5. I have to say, I’m 95% sure that you are correct (and not your mom!). Granted I don’t practice commercial law, but I took a class on commercial paper in law school and what we learned in that class is that any mark you make with the intention of it being your signature IS your signature. You can write Katie Brown or KG or Princess Consuela Banana-Hammock (or even just an X!), if you are signing it– it counts! Maybe there are some caveats to that or some internal bank rules– but for legal purposes, I am pretty sure you can write anything you want to. 🙂

  6. Ha, Lyndsey beat me to it. As long as your signature looks pretty much the same every time, it doesn’t matter. It’s your signature. Ideally, also, you would make it difficult to replicate, which means your chicken scratch might actually be a good signature! Mine is my first initial and then what I *intend* to be my last name, but really just looks like a squiggly line. I’m in Australia, I’ve never had anyone complain about it. I just want to get the signing over with quickly – I can’t stand when someone agonises slowly over their signature!

  7. My first name and maiden name are both super long so I always signed my first initial and last name. When I got married I changed my middle name to my maiden name so now I sign my first initial, middle (maiden) initial and my new last name. It drives everyone insane that has seen it!

  8. Another lawyer chiming in to say that you could indeed put down whatever you want, you could draw a smiley face (people would still probably think you were in middle school…) but as long as you intend it as your signature, it binds you, and therefore it counts!

  9. I have horrible hand-writing and despite many attempts I just can’t make it better. Part of me wishes I could take a fancy schmancy 1900’s script class. But I’d be scared of how bad they’d say my handwriting actually was.

  10. I have a very curvy name and so my first name (Amber) looks like an A with a bunch of humps behind it…and my last name looks like a DeV with some loops. No one can read it but whatever.

  11. Kate

    I can totally relate! I have a looong first name and my maiden name was sorta longish. I don’t even go by my first name, so I always had to think about how to spell it (sad I know). People around me started getting so impatient that it took forever for me to sign something that I started signing unofficial things (reciepts, ups sign offs, etc.) w/ my first and middle inital and then my last name. Once I finally got it down? I decided to get married (last October), which means now have to stop and think about how I’m signing my name every. single. time.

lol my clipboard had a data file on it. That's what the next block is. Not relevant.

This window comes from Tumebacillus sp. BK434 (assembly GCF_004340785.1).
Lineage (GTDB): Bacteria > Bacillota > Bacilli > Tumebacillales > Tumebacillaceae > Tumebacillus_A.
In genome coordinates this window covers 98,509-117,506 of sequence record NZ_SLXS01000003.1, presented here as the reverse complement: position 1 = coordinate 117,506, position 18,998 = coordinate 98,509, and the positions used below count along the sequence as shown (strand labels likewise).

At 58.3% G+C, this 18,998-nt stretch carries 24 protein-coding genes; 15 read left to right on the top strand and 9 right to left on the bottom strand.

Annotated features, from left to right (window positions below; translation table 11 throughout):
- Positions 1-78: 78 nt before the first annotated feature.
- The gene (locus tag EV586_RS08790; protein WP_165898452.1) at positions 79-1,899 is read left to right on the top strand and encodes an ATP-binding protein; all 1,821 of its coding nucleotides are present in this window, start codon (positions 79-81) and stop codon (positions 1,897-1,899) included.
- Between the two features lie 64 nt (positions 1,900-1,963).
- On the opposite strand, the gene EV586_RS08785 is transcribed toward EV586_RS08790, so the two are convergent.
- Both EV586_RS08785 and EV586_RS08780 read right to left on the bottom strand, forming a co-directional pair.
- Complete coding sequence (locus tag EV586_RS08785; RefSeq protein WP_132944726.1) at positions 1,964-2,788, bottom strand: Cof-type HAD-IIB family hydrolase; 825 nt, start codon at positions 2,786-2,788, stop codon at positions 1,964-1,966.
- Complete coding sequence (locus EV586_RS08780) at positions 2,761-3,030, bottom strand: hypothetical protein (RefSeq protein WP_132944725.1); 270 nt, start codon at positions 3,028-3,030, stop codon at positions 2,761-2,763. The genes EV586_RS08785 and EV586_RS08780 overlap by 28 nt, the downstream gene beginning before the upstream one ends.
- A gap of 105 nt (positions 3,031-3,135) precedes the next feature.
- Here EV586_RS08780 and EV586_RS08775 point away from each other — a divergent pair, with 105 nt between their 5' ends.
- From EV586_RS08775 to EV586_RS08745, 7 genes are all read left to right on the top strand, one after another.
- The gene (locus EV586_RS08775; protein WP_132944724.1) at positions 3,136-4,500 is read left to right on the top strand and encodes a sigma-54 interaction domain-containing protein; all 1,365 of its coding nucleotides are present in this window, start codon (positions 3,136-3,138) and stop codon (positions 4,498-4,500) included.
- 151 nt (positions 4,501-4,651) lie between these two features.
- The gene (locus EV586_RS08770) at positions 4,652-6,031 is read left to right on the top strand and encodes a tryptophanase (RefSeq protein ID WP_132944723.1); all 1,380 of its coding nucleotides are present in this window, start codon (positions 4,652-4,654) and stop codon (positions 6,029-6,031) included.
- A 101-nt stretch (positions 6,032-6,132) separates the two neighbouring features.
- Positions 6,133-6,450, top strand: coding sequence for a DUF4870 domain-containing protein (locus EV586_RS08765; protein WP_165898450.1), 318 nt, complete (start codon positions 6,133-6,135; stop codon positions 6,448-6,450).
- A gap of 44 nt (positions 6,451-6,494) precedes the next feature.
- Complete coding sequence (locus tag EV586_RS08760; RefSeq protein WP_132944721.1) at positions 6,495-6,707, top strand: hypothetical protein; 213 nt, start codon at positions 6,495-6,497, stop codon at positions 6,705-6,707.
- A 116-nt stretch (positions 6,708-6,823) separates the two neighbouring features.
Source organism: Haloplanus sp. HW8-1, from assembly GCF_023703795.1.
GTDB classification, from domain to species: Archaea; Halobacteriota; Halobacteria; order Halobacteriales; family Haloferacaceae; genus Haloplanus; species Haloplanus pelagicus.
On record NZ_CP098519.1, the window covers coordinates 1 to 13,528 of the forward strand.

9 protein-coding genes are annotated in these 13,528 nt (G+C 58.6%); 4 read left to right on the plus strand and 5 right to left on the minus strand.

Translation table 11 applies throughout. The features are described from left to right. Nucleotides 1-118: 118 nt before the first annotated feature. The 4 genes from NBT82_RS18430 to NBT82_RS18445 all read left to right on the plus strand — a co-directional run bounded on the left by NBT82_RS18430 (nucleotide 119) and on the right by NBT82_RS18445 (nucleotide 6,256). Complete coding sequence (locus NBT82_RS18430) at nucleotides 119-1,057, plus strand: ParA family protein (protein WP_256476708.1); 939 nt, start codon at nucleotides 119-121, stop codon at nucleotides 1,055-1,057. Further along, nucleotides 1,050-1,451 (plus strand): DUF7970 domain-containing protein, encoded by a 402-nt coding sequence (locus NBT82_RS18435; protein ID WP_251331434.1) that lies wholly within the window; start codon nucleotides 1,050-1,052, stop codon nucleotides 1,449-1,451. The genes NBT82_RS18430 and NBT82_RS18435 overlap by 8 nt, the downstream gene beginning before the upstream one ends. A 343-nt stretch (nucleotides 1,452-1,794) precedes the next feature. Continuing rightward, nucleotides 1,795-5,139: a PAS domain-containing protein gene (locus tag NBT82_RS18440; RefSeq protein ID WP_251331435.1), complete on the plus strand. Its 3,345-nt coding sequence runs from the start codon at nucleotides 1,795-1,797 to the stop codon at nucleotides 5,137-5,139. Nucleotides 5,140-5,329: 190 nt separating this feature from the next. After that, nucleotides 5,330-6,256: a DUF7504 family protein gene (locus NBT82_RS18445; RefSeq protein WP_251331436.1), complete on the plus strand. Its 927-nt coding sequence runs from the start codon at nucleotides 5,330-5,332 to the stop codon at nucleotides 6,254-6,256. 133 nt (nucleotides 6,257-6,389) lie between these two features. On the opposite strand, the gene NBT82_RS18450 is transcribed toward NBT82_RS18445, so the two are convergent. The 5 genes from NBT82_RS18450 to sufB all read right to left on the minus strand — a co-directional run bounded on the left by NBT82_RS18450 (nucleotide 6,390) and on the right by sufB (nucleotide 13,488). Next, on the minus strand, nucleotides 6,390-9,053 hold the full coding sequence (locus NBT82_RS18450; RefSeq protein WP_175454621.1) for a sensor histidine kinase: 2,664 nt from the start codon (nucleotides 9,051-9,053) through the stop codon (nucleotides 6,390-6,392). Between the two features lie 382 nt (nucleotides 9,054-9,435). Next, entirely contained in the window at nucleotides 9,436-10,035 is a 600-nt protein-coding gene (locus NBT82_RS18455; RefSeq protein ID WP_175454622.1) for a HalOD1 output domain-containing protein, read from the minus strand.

12. Audrey

    I wanna see it! Can we see it???

  13. Sandy

    i could have sworn that you said “hand” not attached to your body when you said “head”. i kept looking at that pic thinking, that is gracies hand and if it isn’t, no wonder she gets so tired signing her name…her hand is too tiny!!! =o)

  14. Katie's Mom

    I’m totally busted on this one. I only used the whole “bank legal thing” to try to get you to take more pride in your signature. Who knew you would grow up, get a blog and have lawyers advising you! I still stand by the idea that your signature is yours alone and you should pen it with pride.

  15. Haha, this is awesome! Rob teases me about my signature because the way I write my last name makes it look like Mgt, the abbreviation for management. Keep rocking that signature, KB!

  16. Too funny. My dad told me that signing your last name illegibly is a sign of passive-aggressive rage toward your father. Which was tongue-in-cheek since his signature was always illegible and I glossed over my maiden last name since it was long. Now my last name is shorter but I still do initial line. Makes it look like a famous person’s autograph 😉

  17. My {real} name is too long, so I just write my initial and the my last name. And both are illegible! haha I guess I’m lazy!

  18. I too use only my first initial. I was good at signing my maiden name, but my married name has too many letters that never come out right anyways… so I just scribble a little and I’m done!

  19. Katie N.